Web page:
eHealth still a hard path to hoe
Pathology and its place in the public domain was the big topic of discussion this week as things started to heat up in the My Health Record stakes. On Monday we reported that we reported that Canberra Hospital was set to begin uploading pathology and diagnostic imaging reports to the system in May, joining NSW and the NT in contributing data from the public sector.
ACT is doing it slightly differently from the others in that it's using the capabilities of Orion Health's Rhapsody integration engine rather than the HIPS middleware developed a few years back by Adelaide firm Chamonix or the HealtheNet system that NSW uses for a number of clinical purposes.
We heard just this week from one of Chamonix's Adelaide partners that post-operative patients could soon to be able to have some of their data uploaded as an event summary using HIPS and Personify Care's new app Personify Connect. Look out for that story next week.
The ACT story was closely followed by news from the Australian Digital Health Agency (ADHA) that an independent skin cancer and surgical pathology lab, InfinityPATH, had beaten some of the big guys to the punch and was now uploading reports from its Brisbane lab.
The agency also held an extremely informative webinar on Tuesday for healthcare providers, in which ADHA's program director for pathology and diagnostic imaging Paul Carroll was absolutely bombarded with questions on all things path and DI.
Mr Carroll passed on the interesting stat that only three out of every thousand pathology requests being generated in a proof of concept trial being run by Sullivan Nicolaides Pathology in Queensland is being marked 'do not send' to the My Health Record, which we'd be interested in your views on.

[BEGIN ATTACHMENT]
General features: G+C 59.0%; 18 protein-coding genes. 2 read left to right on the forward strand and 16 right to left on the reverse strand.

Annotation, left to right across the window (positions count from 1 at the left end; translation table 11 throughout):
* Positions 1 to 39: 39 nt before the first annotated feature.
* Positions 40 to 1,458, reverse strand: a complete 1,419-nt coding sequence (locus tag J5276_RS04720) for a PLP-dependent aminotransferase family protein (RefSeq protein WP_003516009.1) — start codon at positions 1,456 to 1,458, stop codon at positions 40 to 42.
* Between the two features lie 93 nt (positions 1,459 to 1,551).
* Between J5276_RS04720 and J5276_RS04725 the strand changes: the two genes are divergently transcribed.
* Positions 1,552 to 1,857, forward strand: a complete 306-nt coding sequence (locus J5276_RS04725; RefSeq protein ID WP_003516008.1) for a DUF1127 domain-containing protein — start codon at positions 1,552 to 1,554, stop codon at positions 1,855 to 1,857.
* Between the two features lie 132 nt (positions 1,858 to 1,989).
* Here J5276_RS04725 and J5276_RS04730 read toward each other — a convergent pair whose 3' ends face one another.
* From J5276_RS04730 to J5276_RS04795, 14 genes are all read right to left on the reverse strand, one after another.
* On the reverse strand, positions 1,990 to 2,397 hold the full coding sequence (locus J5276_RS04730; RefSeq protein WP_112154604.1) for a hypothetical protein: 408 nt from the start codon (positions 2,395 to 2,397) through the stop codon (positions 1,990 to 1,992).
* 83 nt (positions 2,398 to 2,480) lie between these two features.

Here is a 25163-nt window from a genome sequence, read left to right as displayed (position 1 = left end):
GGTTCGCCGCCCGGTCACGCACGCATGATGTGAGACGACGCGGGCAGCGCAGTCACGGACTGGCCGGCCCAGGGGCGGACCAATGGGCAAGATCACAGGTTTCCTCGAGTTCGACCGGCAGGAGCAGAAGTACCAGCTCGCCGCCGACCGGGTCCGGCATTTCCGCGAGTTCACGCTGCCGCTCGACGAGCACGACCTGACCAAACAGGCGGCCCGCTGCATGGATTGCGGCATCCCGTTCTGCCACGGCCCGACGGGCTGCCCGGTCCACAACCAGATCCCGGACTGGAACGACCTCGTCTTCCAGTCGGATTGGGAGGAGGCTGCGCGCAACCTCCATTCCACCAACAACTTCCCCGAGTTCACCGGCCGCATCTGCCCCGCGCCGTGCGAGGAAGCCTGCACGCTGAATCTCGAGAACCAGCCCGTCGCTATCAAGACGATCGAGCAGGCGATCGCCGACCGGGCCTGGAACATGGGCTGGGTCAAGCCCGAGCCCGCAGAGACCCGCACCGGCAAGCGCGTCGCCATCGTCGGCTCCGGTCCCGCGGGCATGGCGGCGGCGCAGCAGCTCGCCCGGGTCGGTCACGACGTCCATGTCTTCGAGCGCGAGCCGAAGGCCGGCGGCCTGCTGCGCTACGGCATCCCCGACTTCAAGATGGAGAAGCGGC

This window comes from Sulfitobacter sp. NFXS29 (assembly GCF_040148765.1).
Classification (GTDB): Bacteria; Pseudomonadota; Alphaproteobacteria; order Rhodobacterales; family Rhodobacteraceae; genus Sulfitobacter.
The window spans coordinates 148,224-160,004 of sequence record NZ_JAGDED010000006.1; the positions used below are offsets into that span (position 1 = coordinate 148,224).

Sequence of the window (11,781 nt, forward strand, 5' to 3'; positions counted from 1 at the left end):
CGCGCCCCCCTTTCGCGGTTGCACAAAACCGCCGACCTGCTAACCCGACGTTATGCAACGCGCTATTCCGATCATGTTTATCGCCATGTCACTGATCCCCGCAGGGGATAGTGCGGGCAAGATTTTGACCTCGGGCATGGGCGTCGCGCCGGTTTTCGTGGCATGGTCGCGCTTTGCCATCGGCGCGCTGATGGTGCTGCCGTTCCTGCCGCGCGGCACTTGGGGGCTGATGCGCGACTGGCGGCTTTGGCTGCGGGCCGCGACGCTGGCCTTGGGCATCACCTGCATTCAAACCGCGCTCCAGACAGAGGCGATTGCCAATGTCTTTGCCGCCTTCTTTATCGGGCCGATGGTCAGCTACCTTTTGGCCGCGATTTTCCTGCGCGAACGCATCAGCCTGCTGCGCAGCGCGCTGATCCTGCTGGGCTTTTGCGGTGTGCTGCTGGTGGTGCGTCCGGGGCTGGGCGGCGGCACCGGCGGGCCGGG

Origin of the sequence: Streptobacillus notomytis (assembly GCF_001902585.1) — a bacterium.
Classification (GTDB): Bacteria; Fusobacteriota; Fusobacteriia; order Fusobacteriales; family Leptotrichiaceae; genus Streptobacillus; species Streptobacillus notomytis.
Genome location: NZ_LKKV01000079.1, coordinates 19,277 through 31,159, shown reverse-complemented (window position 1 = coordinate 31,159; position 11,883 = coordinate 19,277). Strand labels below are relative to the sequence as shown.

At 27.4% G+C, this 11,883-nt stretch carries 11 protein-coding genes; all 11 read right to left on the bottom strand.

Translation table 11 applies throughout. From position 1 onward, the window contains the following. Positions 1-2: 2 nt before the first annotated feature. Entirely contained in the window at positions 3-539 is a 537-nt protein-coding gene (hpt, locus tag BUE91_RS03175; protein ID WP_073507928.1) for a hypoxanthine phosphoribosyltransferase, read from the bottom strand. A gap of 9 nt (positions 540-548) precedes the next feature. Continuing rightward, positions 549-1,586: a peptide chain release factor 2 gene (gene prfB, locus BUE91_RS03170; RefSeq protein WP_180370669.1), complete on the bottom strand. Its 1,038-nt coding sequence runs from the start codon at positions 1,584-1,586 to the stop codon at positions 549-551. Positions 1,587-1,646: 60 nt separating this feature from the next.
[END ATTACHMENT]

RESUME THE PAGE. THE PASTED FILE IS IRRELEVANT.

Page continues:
What won't be available on the My Health Record though is atomic data, which will be a disappointment to many. The decision to upload the full pathologist's report as a PDF rather than raw data was one taken by pathologists themselves back in 2013, and so it will be that in this day and age, when every second person has a cheap app on their phone that can show HbA1c levels trending over time, it won't be possible to see this data on the newfangled wonder record we are all getting from the government.
The My Health Record is and will remain for the foreseeable future a clinical document repository, so most things that go up have to be tucked up in a CDA wrapper. This isn't widely known so we expect the public to be a little disappointed when they check out their new record some time after September.
We expect the Medical Technology Association of Australia to also be disappointed following its call this week for the government to prioritise consideration of including medical device data in the My Health Record. While we constantly hear about digital disruption and how technology will revolutionise healthcare, those of us who've been in the field a while know full well it is about slow, gradual steps, much to the frustration of many.
Speaking of which, the often delayed National Cancer Screening Register won't be fully functional until June 29, or so we have been informed. Fingers crossed, eh?
The following week will be the sixth anniversary of the My Health Record going live – we'll wait to see with baited breath whether there's anything to celebrate about that. In the meantime, we thought we'd poll our readers on your views: Will the My Health Record be a winner or a fizzer in its seventh year?
Last week, we asked if you thought Western Health and Telstra Health should have revealed their security issues earlier. Our readers overwhelmingly said yes, by a margin of 82 per cent to 18.